Page 1 of 2 12 LastLast
Results 1 to 10 of 16

Thread: The OpenSolaris Board May Kill Itself Next Month

  1. #1
    Join Date
    Jan 2007
    Posts
    14,624

    Default The OpenSolaris Board May Kill Itself Next Month

    Phoronix: The OpenSolaris Board May Kill Itself Next Month

    Oracle failed to deliver OpenSolaris 2010.1H and it's now been thirteen months since the last official update (when Sun Microsystems still was under its own control) of the OpenSolaris operating system. The next OpenSolaris update was supposed to come in February or March and then it kept getting pushed back with little to no communication from Oracle. OpenSolaris has been M.I.A. and many have been wondering what the heck is going on with Oracle. Well, the OpenSolaris Governing Board is even out of the loop and disturbed by this situation. The board is threatening to dissolve itself by the end of next month...

    http://www.phoronix.com/vr.php?view=ODQxMA

  2. #2
    Join Date
    Aug 2009
    Posts
    34

    Default

    So Solaris is now dead. Long live Linux and BSD! (insert some comment about Sun technologies such as ZFS & Zones here)

  3. #3
    Join Date
    Jan 2007
    Location
    Germany
    Posts
    2,123

    Default

    Quote Originally Posted by philcostin View Post
    So Solaris is now dead. Long live Linux and BSD! (insert some comment about Sun technologies such as ZFS & Zones here)
    ZFS is dead. btrfs is (becoming) the new ZFS. Long live btrfs! (insert some comment about how btrfs' is broken by design here)

  4. #4
    Join Date
    May 2008
    Posts
    73

    Default

    Quote Originally Posted by d2kx View Post
    insert some comment about how btrfs' is broken by design here
    Is it? (just curious)

  5. #5
    Join Date
    Jan 2007
    Location
    Germany
    Posts
    2,123

    Default

    Quote Originally Posted by quintesse View Post
    Is it? (just curious)
    Someone somewhere claimed it is (it was someone that generally knows what he's talking about though), but the btrfs developer(s) went into detail about how the mentioned problems can be solved.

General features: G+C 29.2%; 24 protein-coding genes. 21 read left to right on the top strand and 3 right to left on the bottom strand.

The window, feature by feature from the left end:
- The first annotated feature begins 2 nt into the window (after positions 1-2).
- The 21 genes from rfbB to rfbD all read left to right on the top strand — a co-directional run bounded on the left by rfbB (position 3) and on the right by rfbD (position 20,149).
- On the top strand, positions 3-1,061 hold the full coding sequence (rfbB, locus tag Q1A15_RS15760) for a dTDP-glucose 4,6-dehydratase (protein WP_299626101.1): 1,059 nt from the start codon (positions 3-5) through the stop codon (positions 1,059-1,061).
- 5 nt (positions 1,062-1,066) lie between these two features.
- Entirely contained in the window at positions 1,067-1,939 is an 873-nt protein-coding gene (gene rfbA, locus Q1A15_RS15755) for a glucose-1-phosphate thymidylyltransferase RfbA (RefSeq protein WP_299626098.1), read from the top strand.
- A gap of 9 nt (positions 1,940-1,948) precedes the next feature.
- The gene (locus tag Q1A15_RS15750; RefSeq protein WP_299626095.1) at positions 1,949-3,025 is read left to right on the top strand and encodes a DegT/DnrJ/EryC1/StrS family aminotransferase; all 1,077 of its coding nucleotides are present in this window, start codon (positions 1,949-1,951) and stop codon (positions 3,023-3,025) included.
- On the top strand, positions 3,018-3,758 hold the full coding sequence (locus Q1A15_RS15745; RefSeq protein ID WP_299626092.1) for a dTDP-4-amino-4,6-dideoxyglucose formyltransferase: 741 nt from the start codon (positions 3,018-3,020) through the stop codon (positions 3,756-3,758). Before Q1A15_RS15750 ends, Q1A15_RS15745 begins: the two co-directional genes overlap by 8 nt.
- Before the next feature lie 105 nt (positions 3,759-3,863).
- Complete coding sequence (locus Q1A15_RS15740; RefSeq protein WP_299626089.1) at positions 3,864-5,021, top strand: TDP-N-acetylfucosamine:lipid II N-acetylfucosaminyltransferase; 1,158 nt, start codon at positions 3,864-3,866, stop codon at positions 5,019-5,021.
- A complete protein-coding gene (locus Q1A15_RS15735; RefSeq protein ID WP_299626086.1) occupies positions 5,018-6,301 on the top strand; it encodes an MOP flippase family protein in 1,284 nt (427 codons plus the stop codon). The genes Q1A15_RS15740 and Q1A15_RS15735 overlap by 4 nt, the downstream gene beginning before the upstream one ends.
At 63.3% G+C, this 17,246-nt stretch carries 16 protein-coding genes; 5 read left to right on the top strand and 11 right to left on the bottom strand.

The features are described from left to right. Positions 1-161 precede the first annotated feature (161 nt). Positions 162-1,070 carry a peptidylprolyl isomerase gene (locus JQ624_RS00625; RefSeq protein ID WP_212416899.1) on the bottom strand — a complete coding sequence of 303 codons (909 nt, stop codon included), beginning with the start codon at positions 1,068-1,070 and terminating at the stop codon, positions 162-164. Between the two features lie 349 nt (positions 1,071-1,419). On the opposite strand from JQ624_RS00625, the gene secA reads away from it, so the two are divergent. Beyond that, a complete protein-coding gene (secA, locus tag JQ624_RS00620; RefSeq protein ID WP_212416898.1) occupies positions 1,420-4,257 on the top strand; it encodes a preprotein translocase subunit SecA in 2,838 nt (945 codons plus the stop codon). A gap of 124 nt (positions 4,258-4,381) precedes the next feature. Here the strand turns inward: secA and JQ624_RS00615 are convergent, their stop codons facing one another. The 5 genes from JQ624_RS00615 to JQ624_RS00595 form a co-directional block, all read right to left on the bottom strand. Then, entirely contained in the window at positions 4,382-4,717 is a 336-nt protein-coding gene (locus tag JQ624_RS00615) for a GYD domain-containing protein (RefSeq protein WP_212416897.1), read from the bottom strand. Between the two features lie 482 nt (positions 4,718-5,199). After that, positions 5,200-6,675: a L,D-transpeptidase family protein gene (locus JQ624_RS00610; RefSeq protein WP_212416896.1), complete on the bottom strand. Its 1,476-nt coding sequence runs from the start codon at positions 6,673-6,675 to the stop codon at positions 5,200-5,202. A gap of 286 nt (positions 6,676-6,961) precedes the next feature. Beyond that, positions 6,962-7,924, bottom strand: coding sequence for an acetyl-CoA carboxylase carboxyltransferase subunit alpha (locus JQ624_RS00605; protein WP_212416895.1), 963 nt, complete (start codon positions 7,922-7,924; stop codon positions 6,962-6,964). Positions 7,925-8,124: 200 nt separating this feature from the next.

6. #6
    Join Date
    Jul 2008
    Location
    Greece
    Posts
    3,788

    Default

    If Solaris dies, the world is going under. I mean, it's like the most important OS right now.

    Sarcasm off.

  7. #7
    Join Date
    Sep 2008
    Posts
    989

    Default

    Quote Originally Posted by RealNC View Post
    If Solaris dies, the world is going under. I mean, it's like the most important OS right now.

    Sarcasm off.
    You'd be surprised. For desktops, it's a non-factor. There are a couple universities (such as the one I was at a few years ago) that run Solaris thin clients for engineering labs, but other than that, it's not even a drop in the bucket for desktops.

    On the other hand, a lot of IT departments and more nimble one-man dedicated servers run on Solaris or OSOL. For a while, there was nothing else like ZFS, and it convinced quite a few people to run Solaris on serious servers doing big I/O.

    I haven't seen any market stats that indicate Solaris is a major factor in the server space, but I'll reference this report: http://www.zdnet.com/blog/microsoft/...g-systems/5408

    If IDC says that in H2 2009, 4.3% of the server market runs UNIX, that means 4.3% runs either BSD, Solaris, HP-UX, AIX, or one of the SCO UNIX products. People have been jumping ship from SCO, HP-UX and AIX at a steady pace as support contracts expire (HP-UX) and big-wig CEOs make fools of themselves in court (SCO), so what's left? The BSD family and Solaris, basically.